Corriedale

Updated: Oct 15

DISCLAIMER: I am sharing with the world wide web what I have learned, used and what are my preferences when creating with wool. I, in no way condone nor abhor the use of man-made material for textiles.


Although Corriedale is the result and evolution of crossbreeding in Australia and New Zealand during the mid 1800´s, today South America accounts for 70% of the breeding population in the world, 125 strains worldwide.


Corriedale Merino...

Corriedale Ram



A cross breed of Merino and British Lincoln Longwool. A soft, pure white, long staple, durable wool. It has all the fine qualities of merino but it can really take a beating. Perfect for gloves, outerwear and rugs.







My first Corriedale technicolored hank was purchased in 1990´s from Manos del Uruguay and I have been faithful since, both to the Co-op and for knitting or crocheting my hats, gloves, mittens, felted items and woven rugs.

Manos del Uruguay Corriedale-Silk Blend. Snowland Cardigan Pattern by Martin Storey

Manos Del Uruguay...

A 50 year old Co-op in Uruguay has enabled rural women to have self-worth and economic freedom in poverty stricken, male dominated country areas. Worth a watch when wanting to understand the beauty of transforming fleece into wool and garments. Giving a collective independence and pride through their work- the true hidden value of Corriedale.



The Wool...

Corriedale wool is often unappreciated and overlooked when Merino is such a recognised fiber due to its quality, versatility and global abundance because of the hundreds of genetic strains world wide. Corriedale is a transformative wool, I have used it for soft, warm and durable accessories for the winter. I have used Corriedale in rug weaving because of its durability and anti-pilling properties and have felted it into toys and fiber art mosaics because of the retention of bright colours when hand dyed. To date I have not been disappointed when creating with it. The result of any given project exceeds my expectations.

An average ewe produces 7 kilos (15 lbs.) of wool, the length of a lock is approximately 15cm long (6 in.) It is not as soft and fine as merino would feel to the Wool Connoisseur , however transforming the raw wool to a finished object, the subtle tactile differences are hardly noticeable, if at all.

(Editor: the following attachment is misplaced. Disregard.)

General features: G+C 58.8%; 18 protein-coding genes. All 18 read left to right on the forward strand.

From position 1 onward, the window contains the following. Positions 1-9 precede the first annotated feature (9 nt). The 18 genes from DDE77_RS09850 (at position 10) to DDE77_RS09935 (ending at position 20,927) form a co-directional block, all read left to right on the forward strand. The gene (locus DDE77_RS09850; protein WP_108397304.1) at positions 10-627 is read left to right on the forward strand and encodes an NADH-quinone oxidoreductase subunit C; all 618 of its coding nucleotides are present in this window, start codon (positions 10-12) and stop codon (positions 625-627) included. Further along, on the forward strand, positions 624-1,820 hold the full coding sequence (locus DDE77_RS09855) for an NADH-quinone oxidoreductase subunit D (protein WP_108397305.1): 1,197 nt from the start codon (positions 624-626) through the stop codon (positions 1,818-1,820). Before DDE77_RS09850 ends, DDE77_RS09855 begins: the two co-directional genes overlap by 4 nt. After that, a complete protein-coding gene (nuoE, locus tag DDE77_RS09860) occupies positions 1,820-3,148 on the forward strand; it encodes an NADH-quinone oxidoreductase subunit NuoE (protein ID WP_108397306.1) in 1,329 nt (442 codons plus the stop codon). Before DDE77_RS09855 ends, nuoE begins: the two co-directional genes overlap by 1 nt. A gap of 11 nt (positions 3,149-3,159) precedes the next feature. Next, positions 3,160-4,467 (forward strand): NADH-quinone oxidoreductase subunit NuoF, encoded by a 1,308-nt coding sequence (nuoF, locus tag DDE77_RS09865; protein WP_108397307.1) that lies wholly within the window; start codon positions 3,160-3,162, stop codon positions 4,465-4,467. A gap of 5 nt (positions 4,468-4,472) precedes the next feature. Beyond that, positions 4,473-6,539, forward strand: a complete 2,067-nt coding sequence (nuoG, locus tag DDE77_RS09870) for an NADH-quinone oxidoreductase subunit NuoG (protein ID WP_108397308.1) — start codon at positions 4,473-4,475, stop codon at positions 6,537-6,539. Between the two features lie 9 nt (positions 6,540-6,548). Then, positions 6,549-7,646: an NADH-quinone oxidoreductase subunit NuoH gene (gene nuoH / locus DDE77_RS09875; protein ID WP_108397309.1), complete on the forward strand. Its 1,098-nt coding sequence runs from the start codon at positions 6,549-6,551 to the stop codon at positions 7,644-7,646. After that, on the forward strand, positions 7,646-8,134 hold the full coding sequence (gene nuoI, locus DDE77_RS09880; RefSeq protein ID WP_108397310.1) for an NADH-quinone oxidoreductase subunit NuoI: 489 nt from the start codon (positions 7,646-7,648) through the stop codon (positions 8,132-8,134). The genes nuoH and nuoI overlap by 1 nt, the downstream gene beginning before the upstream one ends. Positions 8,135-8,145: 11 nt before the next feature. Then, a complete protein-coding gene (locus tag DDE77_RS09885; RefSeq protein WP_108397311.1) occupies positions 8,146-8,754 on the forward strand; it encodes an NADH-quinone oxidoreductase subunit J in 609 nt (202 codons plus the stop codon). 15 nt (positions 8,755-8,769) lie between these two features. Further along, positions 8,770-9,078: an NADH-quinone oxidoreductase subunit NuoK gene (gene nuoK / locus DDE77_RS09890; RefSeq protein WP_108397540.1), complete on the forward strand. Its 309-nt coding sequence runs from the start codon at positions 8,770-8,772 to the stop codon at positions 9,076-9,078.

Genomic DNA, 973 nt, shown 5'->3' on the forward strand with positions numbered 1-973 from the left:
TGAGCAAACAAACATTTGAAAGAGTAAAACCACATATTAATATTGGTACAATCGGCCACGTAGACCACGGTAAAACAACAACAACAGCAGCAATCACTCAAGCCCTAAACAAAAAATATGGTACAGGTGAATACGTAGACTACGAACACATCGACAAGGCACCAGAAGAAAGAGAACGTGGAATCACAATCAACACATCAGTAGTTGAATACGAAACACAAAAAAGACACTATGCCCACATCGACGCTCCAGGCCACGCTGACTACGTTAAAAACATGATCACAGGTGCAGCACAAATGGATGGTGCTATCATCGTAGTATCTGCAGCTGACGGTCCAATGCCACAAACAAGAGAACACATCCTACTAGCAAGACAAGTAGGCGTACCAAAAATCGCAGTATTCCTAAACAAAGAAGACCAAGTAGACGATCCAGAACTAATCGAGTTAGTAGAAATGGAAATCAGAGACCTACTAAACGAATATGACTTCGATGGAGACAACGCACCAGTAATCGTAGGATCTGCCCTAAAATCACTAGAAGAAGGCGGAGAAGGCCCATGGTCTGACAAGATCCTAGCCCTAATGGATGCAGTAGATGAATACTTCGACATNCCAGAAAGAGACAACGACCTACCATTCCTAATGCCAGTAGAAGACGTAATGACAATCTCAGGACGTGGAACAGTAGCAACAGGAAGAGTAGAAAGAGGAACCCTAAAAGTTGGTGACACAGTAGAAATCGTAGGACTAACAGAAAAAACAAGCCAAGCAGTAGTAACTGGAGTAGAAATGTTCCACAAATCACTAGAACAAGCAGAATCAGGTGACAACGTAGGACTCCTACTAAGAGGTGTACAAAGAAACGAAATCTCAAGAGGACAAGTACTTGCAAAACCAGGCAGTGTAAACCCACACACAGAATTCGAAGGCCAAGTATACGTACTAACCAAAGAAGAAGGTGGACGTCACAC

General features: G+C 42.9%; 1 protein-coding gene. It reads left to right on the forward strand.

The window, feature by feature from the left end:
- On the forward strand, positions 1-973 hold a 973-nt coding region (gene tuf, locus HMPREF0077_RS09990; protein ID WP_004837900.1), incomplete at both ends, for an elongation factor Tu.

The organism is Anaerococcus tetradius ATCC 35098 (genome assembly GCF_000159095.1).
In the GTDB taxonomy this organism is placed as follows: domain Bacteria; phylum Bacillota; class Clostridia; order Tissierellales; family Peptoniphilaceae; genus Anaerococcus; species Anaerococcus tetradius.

The Fleece...

Corriedale is an even thick wool. The length of the staples makes the hand carding and spinning process quite easy, a sort of rhythm is developed when allowing the fiber to lead the way.

My best hand spun results have been a light DK weight with a lofty halo finish.


Home carded, spun and knitted New Zealand Corriedale.
  • Corriedale fleece is mostly available in white and has a bight lustre, there is very limited production of natural silver grey and brown world wide.

  • The dye retention within the fiber is bright and shiny.

  • There are variations of softness depending on the geographical location and age of the sheep. A lamb produces much softer wool than a mature ewe or ram, but again the differences are hardly noticeable when transformed.

Caring for handmade Corriedale wool garments...

Despite its durability and anti-pilling properties, the correct handling and care of handmade items will ensure its lifespan.

Hand wash is always best when washing any handmade natural wool item. Soaked in lukewarm water with a sulfate-free detergent. Allow it to soak, undisturbed, for 10 minutes minimum.

When changing water, squeeze excess water from the item before introducing to clean water.

NEVER AGITATE NOR WRING WHEN WASHING.


Agitating will cause felting, Corriedale is a felting yarn.

Soak again when clearing out the soap, then rinse with cold water.

Once all excess water is squeeze out of the garment, it is to be laid flat on a surface. Corriedale is a dense wool, when wet there is added weight to the garment. It will stretch if hung to dry.


©2020-2022 NYC Artist In The Woods. All Rights Reserved.



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